District Court Decision Acts to Preserve 180-Day Exclusivity Eligibility; An Interesting Solution Around a Forfeiture Catch-22

December 17, 2009

By Kurt R. Karst –      

A recent decision from the U.S. District Court for the Northern District of Illinois (Eastern Division) presents an interesting solution to a concern about the forfeiture of 180-day exclusivity when a company submits an ANDA containing both a Paragraph IV Certification to one patent and a Paragraph III Certification to another Orange Book-listed patent that does not expire until well into the future.  Such a scenario creates the risk of a court decision trigger under the “failure-to-market” forfeiture provisions that would occur well before the Paragraph III Certification patent expires.  Some companies have been willing to take that risk, however, by submitting their ANDAs early in the race to qualify for 180-day exclusivity. 

Section 505(j) of the Federal Food, Drug, and Cosmetic Act (“FDC Act”), as amended by the Medicare Prescription Drug, Improvement, and Modernization Act of 2003, provides that 180-day exclusivity eligibility is forfeited for a failure-to-market if there is a “later of” date that is calculated based on two events.  Specifically, the failure-to-market forfeiture event (at FDC Act § 505(j)(5)(D)(i)(I)) provides as follows:

(I)  FAILURE TO MARKET. – The first applicant fails to market the drug by the later of –

(aa)  the earlier of the date that is –

(AA)  75 days after the date on which the approval of the application of the first applicant is made effective under subparagraph (B)(iii); or

(BB)  30 months after the date of submission of the application of the first applicant; or

(bb)  with respect to the first applicant or any other applicant (which other applicant has received tentative approval), the date that is 75 days after the date as of which, as to each of the patents with respect to which the first applicant submitted and lawfully maintained a certification qualifying the first applicant for the 180-day exclusivity period under subparagraph (B)(iv), at least 1 of the following has occurred:

(AA)  In an infringement action brought against that applicant with respect to the patent or in a declaratory judgment action brought by that applicant with respect to the patent, a court enters a final decision from which no appeal (other than a petition to the Supreme Court for a writ of certiorari) has been or can be taken that the patent is invalid or not infringed.

(BB)  In an infringement action or a declaratory judgment action described in subitem (AA), a court signs a settlement order or consent decree that enters a final judgment that includes a finding that the patent is invalid or not infringed.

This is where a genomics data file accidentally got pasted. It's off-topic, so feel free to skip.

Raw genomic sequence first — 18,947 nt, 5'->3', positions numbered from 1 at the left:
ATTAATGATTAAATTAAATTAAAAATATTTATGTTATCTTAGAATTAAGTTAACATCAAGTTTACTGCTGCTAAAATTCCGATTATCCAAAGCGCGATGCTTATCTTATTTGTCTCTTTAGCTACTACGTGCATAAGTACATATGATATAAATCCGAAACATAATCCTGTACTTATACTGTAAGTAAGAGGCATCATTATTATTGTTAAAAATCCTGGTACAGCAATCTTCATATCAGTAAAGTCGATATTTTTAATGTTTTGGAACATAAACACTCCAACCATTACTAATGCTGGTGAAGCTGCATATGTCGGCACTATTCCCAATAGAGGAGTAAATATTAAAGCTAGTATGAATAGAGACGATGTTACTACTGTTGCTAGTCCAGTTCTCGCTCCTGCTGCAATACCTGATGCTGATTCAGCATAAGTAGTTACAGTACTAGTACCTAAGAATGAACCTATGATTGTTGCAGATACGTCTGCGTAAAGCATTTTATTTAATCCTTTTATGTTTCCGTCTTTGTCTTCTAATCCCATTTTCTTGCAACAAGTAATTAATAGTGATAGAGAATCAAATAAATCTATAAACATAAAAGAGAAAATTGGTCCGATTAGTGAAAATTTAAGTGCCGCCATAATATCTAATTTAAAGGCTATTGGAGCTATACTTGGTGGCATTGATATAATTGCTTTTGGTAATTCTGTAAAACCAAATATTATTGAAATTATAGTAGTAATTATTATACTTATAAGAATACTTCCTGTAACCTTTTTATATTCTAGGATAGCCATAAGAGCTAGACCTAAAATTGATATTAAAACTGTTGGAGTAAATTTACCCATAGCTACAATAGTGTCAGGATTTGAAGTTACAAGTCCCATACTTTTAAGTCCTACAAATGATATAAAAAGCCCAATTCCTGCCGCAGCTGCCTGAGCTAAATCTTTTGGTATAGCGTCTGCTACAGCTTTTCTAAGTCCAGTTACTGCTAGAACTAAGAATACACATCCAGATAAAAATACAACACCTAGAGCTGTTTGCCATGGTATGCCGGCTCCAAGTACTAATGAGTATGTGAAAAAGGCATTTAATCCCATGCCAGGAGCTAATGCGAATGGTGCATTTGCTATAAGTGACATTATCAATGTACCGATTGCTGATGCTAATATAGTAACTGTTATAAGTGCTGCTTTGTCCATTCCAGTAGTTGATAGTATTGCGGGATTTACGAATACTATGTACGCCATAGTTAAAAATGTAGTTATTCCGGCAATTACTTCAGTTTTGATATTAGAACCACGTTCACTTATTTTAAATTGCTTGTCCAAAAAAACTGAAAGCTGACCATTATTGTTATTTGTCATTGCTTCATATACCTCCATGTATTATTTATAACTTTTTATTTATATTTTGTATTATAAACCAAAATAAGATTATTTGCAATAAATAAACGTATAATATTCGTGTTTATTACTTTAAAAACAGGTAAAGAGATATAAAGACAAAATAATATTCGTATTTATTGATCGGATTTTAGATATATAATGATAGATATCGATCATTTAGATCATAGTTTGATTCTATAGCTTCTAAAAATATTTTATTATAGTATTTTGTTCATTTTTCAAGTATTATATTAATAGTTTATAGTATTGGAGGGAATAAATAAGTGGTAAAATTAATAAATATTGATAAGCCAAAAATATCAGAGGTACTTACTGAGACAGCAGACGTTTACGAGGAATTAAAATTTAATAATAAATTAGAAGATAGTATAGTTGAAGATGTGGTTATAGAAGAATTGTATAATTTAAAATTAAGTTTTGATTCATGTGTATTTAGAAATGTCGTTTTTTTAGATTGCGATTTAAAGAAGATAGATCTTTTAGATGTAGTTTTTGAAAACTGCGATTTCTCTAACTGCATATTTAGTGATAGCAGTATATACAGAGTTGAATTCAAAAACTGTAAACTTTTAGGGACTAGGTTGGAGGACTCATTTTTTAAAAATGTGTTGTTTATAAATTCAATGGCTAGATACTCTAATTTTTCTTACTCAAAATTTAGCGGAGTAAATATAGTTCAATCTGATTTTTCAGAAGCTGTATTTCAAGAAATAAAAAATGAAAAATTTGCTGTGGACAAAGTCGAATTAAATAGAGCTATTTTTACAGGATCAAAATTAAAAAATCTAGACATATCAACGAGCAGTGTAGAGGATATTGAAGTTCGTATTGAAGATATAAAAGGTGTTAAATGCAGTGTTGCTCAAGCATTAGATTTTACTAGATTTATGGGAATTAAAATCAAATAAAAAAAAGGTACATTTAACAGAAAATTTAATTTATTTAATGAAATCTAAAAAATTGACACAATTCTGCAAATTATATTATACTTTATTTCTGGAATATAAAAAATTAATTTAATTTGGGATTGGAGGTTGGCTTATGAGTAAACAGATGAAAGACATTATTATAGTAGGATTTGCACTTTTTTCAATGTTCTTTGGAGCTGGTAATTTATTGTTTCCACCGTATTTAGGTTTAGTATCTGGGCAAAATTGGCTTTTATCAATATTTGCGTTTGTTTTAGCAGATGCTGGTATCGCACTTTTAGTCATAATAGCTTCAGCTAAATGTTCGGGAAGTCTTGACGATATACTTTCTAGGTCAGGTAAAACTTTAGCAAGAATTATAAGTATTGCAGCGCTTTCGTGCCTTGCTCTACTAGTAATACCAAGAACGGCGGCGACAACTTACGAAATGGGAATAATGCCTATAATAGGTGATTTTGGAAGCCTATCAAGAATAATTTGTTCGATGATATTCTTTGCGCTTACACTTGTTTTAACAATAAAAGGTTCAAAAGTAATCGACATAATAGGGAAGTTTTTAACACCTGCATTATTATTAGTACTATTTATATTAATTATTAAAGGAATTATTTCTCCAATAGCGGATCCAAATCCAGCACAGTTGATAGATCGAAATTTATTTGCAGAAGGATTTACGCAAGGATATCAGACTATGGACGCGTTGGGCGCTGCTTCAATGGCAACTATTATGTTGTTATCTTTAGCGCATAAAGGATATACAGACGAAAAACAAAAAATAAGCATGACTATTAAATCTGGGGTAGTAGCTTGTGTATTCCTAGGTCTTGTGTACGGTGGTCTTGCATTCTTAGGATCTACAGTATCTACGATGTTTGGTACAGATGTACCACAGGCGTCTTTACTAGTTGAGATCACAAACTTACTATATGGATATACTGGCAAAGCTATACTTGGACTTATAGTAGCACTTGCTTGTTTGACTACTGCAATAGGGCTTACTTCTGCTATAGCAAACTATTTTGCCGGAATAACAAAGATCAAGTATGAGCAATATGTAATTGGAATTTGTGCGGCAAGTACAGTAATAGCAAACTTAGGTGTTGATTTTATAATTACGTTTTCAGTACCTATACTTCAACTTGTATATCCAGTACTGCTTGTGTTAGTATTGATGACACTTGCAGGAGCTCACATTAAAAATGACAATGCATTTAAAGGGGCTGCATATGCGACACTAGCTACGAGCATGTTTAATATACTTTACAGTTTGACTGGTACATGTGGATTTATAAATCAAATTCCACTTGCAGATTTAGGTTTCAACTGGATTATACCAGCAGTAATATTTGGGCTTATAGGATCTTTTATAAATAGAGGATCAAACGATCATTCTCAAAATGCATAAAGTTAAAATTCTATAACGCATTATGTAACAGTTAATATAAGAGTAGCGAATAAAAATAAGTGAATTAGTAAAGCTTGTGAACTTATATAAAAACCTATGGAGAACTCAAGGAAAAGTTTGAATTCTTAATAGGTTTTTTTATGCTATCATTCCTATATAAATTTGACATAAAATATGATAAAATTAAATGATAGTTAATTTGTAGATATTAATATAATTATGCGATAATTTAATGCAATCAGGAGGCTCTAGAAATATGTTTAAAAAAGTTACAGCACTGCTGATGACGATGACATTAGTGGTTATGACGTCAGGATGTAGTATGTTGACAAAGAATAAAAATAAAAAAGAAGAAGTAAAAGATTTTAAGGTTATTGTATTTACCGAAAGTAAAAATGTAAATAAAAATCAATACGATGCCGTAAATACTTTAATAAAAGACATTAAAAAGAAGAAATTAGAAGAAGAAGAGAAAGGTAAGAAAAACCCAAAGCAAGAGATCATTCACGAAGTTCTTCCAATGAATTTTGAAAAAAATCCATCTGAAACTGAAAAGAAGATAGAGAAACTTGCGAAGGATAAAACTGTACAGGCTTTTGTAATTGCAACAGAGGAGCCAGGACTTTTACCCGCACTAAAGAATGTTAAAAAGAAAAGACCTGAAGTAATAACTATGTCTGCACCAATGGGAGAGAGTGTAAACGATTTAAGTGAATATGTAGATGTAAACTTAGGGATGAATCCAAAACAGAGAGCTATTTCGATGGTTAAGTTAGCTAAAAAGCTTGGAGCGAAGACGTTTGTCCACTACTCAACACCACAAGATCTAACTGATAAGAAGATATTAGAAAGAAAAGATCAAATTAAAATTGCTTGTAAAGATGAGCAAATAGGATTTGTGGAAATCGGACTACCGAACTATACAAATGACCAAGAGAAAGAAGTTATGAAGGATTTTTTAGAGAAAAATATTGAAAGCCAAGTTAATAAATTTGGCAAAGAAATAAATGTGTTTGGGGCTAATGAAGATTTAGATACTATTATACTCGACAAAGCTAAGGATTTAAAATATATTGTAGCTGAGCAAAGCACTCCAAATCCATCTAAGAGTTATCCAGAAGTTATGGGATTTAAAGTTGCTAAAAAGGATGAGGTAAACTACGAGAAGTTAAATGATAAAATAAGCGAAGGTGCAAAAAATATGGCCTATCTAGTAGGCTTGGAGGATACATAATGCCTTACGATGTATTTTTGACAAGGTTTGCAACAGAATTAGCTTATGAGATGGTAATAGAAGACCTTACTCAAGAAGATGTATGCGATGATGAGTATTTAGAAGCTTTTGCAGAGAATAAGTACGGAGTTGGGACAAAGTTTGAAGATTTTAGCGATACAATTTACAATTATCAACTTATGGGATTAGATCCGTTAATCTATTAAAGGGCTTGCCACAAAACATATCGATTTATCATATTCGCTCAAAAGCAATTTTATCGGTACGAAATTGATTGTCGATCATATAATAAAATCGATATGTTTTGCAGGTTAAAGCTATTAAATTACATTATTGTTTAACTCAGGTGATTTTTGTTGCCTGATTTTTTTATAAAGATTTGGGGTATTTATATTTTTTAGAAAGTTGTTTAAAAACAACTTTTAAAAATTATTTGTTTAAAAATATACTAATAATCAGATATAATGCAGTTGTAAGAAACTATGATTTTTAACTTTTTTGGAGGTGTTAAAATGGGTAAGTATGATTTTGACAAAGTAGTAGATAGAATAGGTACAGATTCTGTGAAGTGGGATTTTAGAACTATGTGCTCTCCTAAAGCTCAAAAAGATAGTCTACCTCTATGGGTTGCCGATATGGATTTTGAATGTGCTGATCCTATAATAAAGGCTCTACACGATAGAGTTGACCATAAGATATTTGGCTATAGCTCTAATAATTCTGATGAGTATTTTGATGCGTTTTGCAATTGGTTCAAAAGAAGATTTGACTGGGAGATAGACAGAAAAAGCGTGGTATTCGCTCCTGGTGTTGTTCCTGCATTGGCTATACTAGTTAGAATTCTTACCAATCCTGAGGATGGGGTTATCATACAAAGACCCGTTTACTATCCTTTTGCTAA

(CC)  The patent information submitted under subsection (b) or (c) is withdrawn by the holder of the application approved under subsection (b).

Where there is a later-expiring patent subject to a Paragraph III Certification, a subitem (aa) event will likely occur well before the patent expires.  And because of the early submission of the ANDA containing a Paragraph IV Certification, one of the court decision triggers under subitem (bb) might also occur well before the patent subject to the Paragraph III Certification expires, thereby creating the two dates necessary to calculate a “later of” event under FDC Act § 505(j)(5)(D)(i)(I).  

The Illinois District Court’s decision stems from a Complaint filed by Abbott Laboratories after Abbott received notice of a Paragraph IV Certification from Matrix Laboratories (“Matrix”) involving KALETRA (lopinavir; ritonavir) Tablets.  KALETRA is listed in the Orange Book with 11 patents, that, with pediatric exclusivity, expire between January 2014 and May 2021.  Matrix’s ANDA No. 91-202, which was submitted to FDA on December 23, 2008, contains Paragraph IV Certifications to U.S. Patent Nos. 7,148,359 and 7,364,752, which expire (with pediatric exclusivity) in January 2020 and May 2021, respectively, and Paragraph III Certifications to the remaining 9 patents, the latest of which expires on December 26, 2016 (with pediatric exclusivity).  (As a side note, FDA tentatively approved another Matrix ANDA containing only Paragraph III Certifications for a generic version of KALETRA under the President’s Emergency Plan for AIDS Relief.)  According to FDA’s Paragraph IV Certification List Matrix is a first applicant eligible for 180-day exclusivity. Abbott timely sued Matrix, thereby triggering a 30-month stay of ANDA approval. 

Matrix, perhaps not expecting a patent infringement lawsuit, promptly filed a Motion to Stay requesting the entry of an order: “(i) staying this action until July 1, 2014, (ii) providing that any party may move to lift the stay at an earlier date upon a showing of good cause, and (iii) during the pendency of the Court’s stay, tolling the balance of the thirty-month period [under FDC Act § 505(j)(5)(B)(iii)] with respect to . . .  ANDA No. 91-202.”